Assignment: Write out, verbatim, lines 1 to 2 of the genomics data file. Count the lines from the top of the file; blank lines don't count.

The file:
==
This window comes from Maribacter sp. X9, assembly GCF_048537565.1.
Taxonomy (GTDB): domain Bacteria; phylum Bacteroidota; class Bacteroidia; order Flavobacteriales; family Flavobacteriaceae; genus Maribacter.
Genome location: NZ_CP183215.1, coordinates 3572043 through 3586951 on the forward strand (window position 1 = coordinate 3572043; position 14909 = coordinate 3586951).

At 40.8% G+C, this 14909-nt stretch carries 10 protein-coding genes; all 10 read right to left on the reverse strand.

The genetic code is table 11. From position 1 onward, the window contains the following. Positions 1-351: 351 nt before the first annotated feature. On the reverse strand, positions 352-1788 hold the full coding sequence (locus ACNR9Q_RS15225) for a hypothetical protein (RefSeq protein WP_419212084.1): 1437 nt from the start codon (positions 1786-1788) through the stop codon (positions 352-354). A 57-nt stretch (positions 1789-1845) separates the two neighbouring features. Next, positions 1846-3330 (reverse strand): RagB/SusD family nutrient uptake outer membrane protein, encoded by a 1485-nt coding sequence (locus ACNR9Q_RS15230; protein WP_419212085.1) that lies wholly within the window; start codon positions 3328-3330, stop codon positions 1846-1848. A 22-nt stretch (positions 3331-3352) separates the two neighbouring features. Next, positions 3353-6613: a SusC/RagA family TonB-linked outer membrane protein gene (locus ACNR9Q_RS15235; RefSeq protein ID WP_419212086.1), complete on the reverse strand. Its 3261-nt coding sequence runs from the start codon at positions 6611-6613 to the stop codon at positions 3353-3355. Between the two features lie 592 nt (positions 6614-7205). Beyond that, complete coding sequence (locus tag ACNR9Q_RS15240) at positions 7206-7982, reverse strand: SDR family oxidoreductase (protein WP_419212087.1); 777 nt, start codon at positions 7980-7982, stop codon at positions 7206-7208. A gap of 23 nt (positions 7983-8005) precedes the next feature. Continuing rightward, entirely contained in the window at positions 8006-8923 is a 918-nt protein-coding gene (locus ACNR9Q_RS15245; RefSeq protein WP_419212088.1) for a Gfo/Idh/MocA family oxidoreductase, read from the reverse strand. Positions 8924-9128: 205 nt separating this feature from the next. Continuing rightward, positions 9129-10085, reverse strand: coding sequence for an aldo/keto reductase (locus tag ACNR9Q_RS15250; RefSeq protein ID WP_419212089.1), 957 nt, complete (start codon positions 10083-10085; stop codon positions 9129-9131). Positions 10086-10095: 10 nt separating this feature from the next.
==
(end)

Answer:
This window comes from Maribacter sp. X9, assembly GCF_048537565.1.
Taxonomy (GTDB): domain Bacteria; phylum Bacteroidota; class Bacteroidia; order Flavobacteriales; family Flavobacteriaceae; genus Maribacter.